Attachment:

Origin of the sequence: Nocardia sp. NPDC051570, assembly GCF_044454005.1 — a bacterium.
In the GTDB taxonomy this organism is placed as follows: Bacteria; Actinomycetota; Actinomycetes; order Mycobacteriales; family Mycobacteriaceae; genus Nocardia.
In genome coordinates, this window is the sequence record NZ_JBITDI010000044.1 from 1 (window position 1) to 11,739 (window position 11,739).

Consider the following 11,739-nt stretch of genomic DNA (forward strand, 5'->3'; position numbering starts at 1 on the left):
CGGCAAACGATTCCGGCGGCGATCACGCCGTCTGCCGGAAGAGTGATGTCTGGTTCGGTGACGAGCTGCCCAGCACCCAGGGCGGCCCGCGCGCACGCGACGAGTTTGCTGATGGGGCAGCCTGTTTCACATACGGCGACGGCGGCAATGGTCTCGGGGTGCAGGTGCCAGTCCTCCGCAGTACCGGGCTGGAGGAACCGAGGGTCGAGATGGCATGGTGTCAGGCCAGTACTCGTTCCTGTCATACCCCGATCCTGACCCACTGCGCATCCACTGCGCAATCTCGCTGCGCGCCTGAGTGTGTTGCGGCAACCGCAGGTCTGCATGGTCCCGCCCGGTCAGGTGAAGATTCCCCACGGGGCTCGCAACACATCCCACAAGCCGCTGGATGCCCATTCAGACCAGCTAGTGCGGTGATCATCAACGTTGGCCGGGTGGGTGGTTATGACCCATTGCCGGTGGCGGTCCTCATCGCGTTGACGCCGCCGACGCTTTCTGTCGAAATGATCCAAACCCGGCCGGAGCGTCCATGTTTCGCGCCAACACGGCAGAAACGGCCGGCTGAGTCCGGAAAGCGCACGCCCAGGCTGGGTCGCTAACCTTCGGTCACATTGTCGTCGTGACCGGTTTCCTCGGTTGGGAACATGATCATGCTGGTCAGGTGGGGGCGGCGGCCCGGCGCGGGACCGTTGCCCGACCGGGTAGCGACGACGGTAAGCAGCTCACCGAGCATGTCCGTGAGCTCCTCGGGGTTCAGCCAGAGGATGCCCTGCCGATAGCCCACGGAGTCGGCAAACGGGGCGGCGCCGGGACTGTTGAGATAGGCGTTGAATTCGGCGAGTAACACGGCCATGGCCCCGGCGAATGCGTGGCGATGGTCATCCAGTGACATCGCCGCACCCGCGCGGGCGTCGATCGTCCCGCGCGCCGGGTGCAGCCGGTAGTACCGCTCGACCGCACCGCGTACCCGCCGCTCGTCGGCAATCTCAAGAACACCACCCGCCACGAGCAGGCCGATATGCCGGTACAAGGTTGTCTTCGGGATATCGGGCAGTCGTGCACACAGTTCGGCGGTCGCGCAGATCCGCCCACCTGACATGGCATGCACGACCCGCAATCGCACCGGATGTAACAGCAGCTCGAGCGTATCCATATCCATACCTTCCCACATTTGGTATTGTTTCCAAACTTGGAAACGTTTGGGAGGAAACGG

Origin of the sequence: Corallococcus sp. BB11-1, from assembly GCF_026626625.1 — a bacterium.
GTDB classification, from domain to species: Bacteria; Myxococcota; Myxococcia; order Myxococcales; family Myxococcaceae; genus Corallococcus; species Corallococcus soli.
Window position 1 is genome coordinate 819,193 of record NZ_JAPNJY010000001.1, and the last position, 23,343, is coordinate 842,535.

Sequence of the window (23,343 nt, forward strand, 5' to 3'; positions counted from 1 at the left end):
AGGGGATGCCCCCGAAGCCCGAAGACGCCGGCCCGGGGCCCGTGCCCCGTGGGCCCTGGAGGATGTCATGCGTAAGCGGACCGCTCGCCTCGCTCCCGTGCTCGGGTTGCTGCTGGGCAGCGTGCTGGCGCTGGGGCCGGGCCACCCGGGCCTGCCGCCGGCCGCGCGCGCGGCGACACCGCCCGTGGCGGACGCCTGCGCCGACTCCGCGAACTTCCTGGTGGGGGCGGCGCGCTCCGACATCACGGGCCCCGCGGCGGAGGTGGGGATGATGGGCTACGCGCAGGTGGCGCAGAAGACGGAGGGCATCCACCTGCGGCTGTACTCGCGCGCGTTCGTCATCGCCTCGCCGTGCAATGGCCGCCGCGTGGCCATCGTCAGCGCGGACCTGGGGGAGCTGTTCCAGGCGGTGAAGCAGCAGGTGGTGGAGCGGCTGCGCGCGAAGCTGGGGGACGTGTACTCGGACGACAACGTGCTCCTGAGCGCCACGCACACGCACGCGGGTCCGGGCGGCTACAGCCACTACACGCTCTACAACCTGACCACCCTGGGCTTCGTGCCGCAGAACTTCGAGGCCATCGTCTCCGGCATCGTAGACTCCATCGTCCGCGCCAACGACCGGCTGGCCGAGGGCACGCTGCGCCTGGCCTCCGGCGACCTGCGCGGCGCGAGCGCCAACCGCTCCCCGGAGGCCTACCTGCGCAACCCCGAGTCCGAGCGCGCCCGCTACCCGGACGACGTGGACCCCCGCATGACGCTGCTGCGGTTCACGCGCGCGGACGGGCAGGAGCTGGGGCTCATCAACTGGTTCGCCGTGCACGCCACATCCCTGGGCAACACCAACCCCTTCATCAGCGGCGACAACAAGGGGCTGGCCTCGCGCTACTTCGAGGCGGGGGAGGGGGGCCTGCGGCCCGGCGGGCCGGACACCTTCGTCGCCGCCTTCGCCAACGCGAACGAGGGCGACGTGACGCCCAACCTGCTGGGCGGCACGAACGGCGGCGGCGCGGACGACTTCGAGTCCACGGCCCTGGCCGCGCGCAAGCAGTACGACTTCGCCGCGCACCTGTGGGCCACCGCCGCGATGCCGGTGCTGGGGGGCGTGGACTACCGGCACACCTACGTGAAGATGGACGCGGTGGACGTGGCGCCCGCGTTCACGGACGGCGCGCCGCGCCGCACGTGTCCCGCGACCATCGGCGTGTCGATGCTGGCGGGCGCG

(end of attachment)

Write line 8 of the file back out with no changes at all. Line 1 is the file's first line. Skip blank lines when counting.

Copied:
Window position 1 is genome coordinate 819,193 of record NZ_JAPNJY010000001.1, and the last position, 23,343, is coordinate 842,535.